Right now there are more and more people in their 20s and 30s who are struggling with debt. And while the tough economy and high unemployment rates can be partially to blame for this increasing trend, some experts are also saying that it's a general lack of education about finances that is contributing to this high consumer debt.
For one thing, credit cards don't come with specific instructions on when and how to use them; rather people just qualify for one and can immediately start spending. Along those same lines, student loans are necessary for many students who want to earn a college degree, yet there is no manual on how to pay them back and how much it may actually affect a person in the future - especially if that person is unable to find a job after graduation.
When looking at the numbers, a recent report that cited Federal Reserve numbers found that almost half of all people under the age of 35 who are running a household have debt. And while this number looks at those who are living on their own, experts also point to the fact that many young adults are moving back in with their parents because they cannot find a job in this tough economy, yet still have monthly credit card and student loan payments to worry about.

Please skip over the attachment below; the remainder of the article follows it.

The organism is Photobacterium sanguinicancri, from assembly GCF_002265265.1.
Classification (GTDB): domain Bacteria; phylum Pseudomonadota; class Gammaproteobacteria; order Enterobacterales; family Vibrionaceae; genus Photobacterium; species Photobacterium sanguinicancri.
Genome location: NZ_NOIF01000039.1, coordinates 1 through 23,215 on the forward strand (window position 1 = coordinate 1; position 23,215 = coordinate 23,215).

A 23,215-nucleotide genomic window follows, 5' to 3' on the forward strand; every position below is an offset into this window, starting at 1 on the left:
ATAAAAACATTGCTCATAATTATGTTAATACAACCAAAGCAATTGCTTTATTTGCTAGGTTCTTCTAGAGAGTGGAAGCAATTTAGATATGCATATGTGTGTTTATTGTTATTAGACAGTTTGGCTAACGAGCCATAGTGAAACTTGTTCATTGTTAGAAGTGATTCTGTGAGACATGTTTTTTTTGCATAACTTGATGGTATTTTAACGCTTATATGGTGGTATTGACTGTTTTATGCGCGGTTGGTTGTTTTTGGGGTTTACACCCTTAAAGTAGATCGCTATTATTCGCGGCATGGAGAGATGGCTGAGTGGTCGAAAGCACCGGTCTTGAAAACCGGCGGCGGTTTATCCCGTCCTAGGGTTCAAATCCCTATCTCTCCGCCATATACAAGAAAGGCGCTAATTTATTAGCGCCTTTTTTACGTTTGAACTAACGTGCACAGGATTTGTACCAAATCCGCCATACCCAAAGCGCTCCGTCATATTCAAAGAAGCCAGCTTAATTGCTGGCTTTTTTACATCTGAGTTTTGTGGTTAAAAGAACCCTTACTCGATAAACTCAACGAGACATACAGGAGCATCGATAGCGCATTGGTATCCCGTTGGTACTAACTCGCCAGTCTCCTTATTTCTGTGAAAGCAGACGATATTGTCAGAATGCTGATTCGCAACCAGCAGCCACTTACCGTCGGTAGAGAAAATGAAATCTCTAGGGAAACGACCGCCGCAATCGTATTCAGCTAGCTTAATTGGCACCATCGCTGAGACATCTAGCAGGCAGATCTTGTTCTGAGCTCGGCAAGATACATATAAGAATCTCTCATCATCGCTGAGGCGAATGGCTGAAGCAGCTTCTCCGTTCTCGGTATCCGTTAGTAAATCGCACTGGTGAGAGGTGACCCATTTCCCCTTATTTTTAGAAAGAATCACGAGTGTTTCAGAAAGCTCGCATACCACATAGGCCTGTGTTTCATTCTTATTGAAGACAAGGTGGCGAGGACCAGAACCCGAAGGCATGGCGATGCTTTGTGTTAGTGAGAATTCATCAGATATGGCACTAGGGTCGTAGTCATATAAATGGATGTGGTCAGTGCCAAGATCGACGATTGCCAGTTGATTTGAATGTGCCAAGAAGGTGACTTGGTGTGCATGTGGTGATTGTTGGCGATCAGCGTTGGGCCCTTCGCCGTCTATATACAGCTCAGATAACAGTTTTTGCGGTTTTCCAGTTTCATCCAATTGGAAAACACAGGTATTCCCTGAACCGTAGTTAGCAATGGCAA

To try and combat this rising number of young people drowning in debt, financial experts point to a three-fold idea that includes an increase in economics classes, parents talking with their children more about finances and people getting more first-hand experience learning about money through employment.
However, while these are all great ways to learn about finances, many young people are already in the situation where they need to learn not about how to avoid debt, but how to get out of debt.
In those situations, those in their 20s and 30s should know that there are debt relief options that are available that would cater to their situation. But, when looking at the different choices, it's important to keep in mind that not all options are a one size fits all and while filing for bankruptcy might work for one person, debt consolidation may actually be the best choice for someone else. Because of these discrepancies, it's best to look into all that is available before making a decision on what financial option to choose.
Source: The Arizona Republic, "Lack of financial savvy hinders youth in debt," Russ Wiles, 25 April 2011